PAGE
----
While the US government mostly takes on an objective-based definition of cyberthreats, the Shanghai Cooperation Organization, on the other hand, adopts a more expansive means based definition of cyberwarfare to include the dissemination of information to undermine political, economic and spiritual stability in a country. The gap between these two major government-led understandings of cyberwarfare only adds to the threat and our global cyber-insecurity. Before cyberattacks escalate between countries or groups, world citizens must organize and urge their governments to sit down and specifically define the range and scope of cyberwarfare. This is vital as it will be these clear definitions and understanding that will guide how international law on cyberwarfare will proscribe its range and scope and justification by a state.

International law and cyberwarfare

The ambiguities of cyberwarfare are worrisome for ordinary people and governments alike. The existing law of war structure and framework- that includes, jus ad bellum and jus in bella, provides some limited guidelines for states seeking an answer to cyberwarfare. Some military experts reaffirm the law of war as a proper body of laws to address this issue. However, this code of laws fails to cover the entire range and scope of cyberwarfare activities. International legal frameworks such as the United Nations, Council of Europe, NATO, Organization of American States and the Shanghai Cooperation Organization have all provided inadequate efforts on definitions and legal structures.

All these international bodies have shown growing interest in cybersecurity and addressing issues pertaining to cyberwarfare. Yet they have failed in establishing an effective legal framework that can govern all cyberattacks. Once clear definitions are made, dialogue between states can lead to international cooperation on ratifying rigorous international laws and legal structures that can serve as a limit on cyber warfare.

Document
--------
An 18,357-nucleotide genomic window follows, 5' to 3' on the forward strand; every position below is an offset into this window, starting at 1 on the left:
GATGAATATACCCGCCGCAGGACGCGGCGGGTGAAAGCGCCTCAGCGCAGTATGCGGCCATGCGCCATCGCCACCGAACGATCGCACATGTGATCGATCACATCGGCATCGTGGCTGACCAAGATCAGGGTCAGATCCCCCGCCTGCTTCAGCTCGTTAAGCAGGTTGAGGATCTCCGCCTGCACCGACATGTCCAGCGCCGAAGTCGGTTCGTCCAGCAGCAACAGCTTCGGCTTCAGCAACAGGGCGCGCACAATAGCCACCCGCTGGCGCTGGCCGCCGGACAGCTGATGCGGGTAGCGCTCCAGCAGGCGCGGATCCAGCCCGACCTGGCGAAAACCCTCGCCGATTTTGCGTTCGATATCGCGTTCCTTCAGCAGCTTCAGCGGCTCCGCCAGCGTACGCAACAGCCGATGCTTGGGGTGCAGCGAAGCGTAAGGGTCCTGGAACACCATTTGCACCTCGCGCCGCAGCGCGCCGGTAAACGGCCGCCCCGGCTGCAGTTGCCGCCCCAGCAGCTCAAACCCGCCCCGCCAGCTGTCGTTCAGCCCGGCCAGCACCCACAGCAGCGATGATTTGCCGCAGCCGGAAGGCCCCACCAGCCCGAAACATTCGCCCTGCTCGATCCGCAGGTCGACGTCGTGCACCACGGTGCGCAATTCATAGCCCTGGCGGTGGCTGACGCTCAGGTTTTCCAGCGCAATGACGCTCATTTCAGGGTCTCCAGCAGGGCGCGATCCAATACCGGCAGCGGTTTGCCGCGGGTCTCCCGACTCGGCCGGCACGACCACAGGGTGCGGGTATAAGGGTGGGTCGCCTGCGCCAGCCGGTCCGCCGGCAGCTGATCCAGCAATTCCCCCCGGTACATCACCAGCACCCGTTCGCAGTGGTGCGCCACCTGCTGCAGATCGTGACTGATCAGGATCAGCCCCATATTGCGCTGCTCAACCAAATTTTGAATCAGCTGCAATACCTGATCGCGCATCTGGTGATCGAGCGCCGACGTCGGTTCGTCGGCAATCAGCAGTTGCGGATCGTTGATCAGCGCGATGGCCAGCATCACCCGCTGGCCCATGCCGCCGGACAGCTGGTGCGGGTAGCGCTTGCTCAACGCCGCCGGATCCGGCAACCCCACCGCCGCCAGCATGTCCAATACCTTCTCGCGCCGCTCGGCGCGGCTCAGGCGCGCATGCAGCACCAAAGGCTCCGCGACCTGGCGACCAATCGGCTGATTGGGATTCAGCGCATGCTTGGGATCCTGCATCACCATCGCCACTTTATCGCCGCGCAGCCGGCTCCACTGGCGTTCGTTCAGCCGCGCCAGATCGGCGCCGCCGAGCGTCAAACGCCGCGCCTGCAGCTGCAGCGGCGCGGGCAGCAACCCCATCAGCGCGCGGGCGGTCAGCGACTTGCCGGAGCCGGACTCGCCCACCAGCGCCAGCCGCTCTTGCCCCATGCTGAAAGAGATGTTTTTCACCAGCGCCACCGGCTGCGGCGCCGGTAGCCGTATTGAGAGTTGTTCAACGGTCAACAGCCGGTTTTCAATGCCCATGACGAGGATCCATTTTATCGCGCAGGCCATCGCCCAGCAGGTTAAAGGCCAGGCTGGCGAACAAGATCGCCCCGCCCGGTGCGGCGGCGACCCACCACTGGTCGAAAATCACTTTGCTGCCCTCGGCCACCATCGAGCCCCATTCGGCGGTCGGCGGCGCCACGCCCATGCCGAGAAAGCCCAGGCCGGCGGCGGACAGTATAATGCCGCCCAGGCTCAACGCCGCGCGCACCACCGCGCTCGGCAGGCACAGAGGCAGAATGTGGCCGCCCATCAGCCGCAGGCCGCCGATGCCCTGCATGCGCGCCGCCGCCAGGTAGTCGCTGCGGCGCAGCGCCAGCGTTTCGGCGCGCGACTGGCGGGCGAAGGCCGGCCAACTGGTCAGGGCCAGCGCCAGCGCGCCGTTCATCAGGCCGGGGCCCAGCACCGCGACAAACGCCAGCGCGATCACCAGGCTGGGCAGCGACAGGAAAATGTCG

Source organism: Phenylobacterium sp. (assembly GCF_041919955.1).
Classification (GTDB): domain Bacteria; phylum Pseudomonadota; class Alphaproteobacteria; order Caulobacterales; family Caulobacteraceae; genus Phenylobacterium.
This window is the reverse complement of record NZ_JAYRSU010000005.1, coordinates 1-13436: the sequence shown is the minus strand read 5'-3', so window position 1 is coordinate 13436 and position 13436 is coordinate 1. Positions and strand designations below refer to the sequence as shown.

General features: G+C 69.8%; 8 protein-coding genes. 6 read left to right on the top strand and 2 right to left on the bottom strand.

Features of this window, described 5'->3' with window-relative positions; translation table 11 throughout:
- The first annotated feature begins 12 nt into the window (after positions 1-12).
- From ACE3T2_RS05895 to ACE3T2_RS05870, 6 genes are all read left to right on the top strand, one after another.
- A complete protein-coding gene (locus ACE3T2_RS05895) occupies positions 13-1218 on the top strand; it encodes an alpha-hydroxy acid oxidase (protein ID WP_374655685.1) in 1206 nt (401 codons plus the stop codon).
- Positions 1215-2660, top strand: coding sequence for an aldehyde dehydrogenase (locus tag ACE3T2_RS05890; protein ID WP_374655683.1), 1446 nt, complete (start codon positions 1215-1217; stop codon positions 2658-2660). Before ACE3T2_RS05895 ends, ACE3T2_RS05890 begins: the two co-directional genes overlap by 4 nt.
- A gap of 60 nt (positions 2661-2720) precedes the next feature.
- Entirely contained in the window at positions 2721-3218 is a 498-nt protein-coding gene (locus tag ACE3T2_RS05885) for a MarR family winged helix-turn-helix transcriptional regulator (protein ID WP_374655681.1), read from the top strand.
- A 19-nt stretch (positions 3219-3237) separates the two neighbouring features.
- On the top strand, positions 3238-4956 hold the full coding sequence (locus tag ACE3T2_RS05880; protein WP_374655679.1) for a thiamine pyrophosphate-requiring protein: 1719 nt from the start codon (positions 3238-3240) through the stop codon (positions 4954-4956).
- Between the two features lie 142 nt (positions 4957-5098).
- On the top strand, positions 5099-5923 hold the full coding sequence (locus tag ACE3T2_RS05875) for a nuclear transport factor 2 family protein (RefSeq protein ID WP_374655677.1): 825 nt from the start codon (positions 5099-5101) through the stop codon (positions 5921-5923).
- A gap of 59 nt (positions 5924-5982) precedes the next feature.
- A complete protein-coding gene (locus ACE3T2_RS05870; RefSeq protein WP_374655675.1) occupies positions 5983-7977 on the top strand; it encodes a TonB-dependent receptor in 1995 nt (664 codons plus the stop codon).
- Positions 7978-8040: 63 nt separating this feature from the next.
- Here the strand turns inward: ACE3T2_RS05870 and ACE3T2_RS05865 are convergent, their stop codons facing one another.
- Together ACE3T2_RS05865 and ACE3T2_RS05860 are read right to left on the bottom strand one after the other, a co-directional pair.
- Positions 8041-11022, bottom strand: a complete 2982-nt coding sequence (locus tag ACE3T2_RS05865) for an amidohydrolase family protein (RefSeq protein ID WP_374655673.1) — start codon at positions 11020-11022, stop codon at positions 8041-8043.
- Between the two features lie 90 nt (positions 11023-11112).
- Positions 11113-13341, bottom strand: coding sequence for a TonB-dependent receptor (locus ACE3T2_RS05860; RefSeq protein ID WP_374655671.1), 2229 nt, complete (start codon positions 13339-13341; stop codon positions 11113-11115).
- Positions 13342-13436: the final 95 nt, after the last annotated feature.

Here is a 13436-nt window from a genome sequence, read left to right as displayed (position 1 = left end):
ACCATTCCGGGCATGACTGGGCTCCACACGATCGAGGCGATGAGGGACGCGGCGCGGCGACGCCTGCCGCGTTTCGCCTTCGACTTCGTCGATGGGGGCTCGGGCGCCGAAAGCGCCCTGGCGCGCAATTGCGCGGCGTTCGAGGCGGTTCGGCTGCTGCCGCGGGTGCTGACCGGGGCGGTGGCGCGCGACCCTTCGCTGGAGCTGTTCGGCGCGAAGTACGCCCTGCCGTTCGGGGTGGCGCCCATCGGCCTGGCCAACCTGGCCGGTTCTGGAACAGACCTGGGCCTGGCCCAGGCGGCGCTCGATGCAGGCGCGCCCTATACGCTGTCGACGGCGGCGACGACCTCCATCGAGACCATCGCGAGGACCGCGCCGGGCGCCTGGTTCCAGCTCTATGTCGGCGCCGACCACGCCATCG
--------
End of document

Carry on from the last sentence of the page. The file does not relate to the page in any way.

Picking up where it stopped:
Cyberwarfare and world safety

The first effort to combat this insecurity is to have the Geneva and Hague conventions apply clear principles related to cyber warfare. These principles and agreements on cyberwarfare, for example, must designate sensitive infrastructure such as nuclear energy plants, hospitals and electronic records such as university or medical records as red lines. Moreover, although international norms on cyberwarfare would be effective, the international community must also understand that any international laws implemented on cyberwarfare must be interpreted only in a cyber-context. States and international organizations must avoid merely interpreting the nature of the threat of cyberwarfare. Rather, the severity of the consequences of cyberattacks that can result in the loss of thousands of innocent lives and severe damage to civilian infrastructure must be emphasized.

We are in the early years of cyberwarfare and the US-Iran cyberwar is just one of many wars to come. It’s scary. It’s destabilizing. It’s no summer blockbuster and the threat can destroy the fabric of our world. Besides clarifying definitions and implementing international cyber laws, our only remaining choice is to urge our governments to sign cyberwar peace treaties. This won’t magically make this threat go away, but it will make our world safer.